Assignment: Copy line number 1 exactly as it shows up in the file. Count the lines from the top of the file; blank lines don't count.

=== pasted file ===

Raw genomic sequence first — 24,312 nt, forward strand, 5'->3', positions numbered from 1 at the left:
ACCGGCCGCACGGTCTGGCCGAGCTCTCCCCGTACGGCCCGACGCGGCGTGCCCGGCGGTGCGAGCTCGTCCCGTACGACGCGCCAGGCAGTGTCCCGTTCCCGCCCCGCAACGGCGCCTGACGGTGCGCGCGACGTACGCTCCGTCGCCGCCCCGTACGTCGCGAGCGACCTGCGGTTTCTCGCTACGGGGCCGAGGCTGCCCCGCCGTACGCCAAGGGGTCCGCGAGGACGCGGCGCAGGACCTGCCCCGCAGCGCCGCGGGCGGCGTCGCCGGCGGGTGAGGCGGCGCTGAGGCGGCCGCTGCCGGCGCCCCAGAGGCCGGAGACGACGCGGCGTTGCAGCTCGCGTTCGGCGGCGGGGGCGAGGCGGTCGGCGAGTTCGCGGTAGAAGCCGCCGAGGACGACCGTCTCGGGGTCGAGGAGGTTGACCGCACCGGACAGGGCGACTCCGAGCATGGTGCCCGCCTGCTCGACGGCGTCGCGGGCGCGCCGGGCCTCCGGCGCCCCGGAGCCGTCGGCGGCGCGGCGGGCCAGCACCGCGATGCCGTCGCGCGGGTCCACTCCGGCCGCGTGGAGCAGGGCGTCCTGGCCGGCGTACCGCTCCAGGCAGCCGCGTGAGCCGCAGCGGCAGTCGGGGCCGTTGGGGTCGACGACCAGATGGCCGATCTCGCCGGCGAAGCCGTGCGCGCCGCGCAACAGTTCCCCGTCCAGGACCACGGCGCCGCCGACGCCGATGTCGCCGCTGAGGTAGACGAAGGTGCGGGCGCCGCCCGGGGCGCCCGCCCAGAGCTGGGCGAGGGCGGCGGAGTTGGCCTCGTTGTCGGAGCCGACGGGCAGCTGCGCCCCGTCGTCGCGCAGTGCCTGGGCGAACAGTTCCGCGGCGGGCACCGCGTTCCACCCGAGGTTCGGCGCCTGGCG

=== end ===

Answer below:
Raw genomic sequence first — 24,312 nt, forward strand, 5'->3', positions numbered from 1 at the left: